Jamaican News

Dominican Republic approves first residency permits but few migrants make the cut

By Ezequiel Abiu Lopez


Dominican residency permits

SANTO DOMINGO, Dominican Republic _ The Dominican Republic will soon issue the first residency and work permits for migrants under a new program that will enable them to avoid the risk of deportation, officials said Thursday, conceding that so far few have managed to qualify.

Since the year-long application period opened on June 2, more than 115,000 people have applied for legal status in the country, according to Deputy Interior Minister Washington Gonzalez.

So far, however, only 275 have met the criteria, Gonzalez said. The first 80 will be receiving their permits in the coming days.

Gonzalez said that only about half of all applicants have submitted any of the required proof.

“This tells us where the problem is,” he said. “The foreigners can’t obtain the documents.”

The difficulty has worried advocates for migrants and frustrated many of the applicants, who have been waiting in long lines this summer to submit the piles of documents to show they meet the eligibility requirements, which include having come to the country before October 2011.

“These statistics are certainly worrisome, and you might even say alarming,” said Horacio Rodriguez, head of migration policy at Centro Bono, a Jesuit organization that has assisted migrants, mostly from neighbouring Haiti, to apply for legal status.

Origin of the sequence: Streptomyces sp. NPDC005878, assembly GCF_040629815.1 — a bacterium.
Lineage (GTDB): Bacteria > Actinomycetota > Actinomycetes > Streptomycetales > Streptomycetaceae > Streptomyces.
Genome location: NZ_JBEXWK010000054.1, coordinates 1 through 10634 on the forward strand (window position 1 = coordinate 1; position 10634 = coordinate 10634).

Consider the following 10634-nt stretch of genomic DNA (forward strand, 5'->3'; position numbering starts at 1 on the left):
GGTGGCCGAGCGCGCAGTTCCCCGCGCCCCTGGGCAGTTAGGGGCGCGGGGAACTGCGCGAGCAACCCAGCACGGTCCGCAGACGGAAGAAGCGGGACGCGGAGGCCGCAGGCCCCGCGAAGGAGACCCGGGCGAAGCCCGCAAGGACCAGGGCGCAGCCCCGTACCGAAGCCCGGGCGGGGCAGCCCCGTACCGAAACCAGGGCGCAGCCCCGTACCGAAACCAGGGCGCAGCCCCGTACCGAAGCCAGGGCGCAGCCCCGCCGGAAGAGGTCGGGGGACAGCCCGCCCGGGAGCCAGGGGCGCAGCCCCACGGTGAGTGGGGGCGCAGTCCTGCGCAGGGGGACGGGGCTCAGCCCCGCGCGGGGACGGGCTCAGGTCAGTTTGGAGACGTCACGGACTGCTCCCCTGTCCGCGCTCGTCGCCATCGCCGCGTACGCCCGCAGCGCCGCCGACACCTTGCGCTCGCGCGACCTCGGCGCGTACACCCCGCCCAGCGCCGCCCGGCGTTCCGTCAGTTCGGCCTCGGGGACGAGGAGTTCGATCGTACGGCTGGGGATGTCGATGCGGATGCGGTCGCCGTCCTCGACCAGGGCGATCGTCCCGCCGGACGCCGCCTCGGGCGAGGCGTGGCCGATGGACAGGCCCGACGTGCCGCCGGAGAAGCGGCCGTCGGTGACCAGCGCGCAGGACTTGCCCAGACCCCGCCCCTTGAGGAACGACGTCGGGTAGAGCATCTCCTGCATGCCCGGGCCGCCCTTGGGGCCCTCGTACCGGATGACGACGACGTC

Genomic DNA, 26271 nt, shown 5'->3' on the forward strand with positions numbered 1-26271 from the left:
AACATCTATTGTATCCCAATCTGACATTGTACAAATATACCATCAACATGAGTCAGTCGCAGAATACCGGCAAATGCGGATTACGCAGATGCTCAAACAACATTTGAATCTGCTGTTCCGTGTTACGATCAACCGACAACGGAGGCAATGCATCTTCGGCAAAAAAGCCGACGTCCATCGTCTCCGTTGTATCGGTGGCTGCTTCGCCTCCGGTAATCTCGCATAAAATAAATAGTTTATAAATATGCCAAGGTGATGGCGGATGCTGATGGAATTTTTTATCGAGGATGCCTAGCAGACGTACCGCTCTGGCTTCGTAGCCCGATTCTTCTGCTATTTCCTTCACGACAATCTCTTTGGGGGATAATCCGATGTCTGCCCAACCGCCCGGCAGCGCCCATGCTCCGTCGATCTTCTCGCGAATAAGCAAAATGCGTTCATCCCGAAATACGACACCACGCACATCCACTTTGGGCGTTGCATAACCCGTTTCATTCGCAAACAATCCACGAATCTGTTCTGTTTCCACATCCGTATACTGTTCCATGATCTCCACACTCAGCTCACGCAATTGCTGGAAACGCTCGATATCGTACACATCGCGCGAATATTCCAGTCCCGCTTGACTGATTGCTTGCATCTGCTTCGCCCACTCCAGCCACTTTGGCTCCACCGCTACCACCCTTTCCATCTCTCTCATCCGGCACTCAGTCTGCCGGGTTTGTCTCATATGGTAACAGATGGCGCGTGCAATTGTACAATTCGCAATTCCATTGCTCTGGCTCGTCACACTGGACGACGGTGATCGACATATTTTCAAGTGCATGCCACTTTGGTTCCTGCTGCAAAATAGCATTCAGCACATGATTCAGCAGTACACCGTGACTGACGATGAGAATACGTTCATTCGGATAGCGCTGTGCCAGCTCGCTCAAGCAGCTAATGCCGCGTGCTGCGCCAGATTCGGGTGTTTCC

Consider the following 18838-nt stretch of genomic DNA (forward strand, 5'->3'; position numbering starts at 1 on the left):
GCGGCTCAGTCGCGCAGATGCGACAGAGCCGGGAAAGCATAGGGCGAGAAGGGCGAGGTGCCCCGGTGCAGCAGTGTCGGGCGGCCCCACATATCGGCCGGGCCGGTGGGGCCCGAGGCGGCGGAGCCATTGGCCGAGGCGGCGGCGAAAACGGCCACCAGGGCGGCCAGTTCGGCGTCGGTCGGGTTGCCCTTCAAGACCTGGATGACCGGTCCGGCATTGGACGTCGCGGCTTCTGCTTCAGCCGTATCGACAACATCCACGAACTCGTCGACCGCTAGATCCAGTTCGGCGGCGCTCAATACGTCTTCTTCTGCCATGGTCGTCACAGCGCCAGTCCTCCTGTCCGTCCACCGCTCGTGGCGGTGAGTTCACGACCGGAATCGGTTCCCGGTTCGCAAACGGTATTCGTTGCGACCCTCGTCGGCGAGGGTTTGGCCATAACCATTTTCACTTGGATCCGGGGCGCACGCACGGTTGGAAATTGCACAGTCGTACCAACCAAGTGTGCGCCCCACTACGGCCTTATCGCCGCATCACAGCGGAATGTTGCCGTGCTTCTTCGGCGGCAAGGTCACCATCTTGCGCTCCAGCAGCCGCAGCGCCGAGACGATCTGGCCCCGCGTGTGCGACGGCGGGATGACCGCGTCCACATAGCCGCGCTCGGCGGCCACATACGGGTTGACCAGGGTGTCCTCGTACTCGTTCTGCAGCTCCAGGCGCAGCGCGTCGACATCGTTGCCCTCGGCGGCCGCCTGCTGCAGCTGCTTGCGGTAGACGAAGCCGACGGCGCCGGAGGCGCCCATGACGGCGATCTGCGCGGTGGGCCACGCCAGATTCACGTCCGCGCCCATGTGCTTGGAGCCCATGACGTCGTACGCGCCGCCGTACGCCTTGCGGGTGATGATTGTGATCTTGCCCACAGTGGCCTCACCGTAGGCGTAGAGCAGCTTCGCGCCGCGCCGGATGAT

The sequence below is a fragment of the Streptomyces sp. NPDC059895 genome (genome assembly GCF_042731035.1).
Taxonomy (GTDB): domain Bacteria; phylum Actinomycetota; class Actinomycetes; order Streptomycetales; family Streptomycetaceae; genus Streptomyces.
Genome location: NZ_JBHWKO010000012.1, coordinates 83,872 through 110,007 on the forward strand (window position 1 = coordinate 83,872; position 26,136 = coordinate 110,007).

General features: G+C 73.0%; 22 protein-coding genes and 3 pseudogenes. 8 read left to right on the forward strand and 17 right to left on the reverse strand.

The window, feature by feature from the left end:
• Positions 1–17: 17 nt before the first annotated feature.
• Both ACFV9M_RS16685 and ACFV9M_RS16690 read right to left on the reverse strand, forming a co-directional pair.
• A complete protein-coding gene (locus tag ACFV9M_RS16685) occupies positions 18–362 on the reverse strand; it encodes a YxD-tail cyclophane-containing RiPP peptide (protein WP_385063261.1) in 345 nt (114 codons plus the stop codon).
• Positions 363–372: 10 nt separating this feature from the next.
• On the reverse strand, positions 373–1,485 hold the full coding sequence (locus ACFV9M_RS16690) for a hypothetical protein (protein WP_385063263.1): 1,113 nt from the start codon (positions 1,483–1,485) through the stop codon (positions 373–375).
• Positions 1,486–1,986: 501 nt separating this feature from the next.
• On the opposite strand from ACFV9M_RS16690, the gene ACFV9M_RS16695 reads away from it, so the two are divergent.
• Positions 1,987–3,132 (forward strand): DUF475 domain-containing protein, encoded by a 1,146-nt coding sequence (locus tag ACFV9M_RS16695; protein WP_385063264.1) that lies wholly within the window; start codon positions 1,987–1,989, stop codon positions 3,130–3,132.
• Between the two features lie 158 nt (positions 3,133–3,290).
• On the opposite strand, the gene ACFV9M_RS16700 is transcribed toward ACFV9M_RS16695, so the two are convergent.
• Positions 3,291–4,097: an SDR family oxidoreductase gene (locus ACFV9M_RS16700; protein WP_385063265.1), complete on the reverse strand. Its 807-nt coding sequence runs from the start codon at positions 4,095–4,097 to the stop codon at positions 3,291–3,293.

Interior Minister Ramon Fadul has warned that migrants who don’t secure legal status under this program may face deportation as the country seeks to gain greater control over its border.

The program to allow migrants to seek legal status was approved in 2004 but stalled until the Supreme Court ordered the government to implement it in a ruling last September. The deadline for applying is May 31.

In a separate part of the September ruling, the court also said people born to non-citizens do not automatically qualify for Dominican citizenship, retroactively stripping thousands of people of what they believed to be their nationality, and it directed the government to enact a plan to resolve their status as well. The government yet done to do so.

The Dominican Republic, which has a population of about 9 million, has long drawn large numbers of migrants from neighbouring Haiti, many of whom come to work in the sugar field or in other low-wage jobs. A U.N. study has estimated the population of undocumented migrants in the country at about 500,000, nearly 90 per cent of Haitian descent.

Migrants seeking to establish their legal status have to produce proof that they have been in the country since before Oct. 19, 2011, as well as documentation of their work and other proof that they have established themselves, which may not be easy to obtain for those who work in construction or agricultural and other informal sectors.

Cost is also apparently a factor, even after the Haitian government dropped the price for basic identity documents such as a passport and birth certificate to help the migrants apply for legal status. Joseph Cherubin, director of an organization of Haitian workers in the country, said if you add up the price of all the documents, the services of a notary and add in transportation, it comes to about $150, more than most farmworkers earn in a month.

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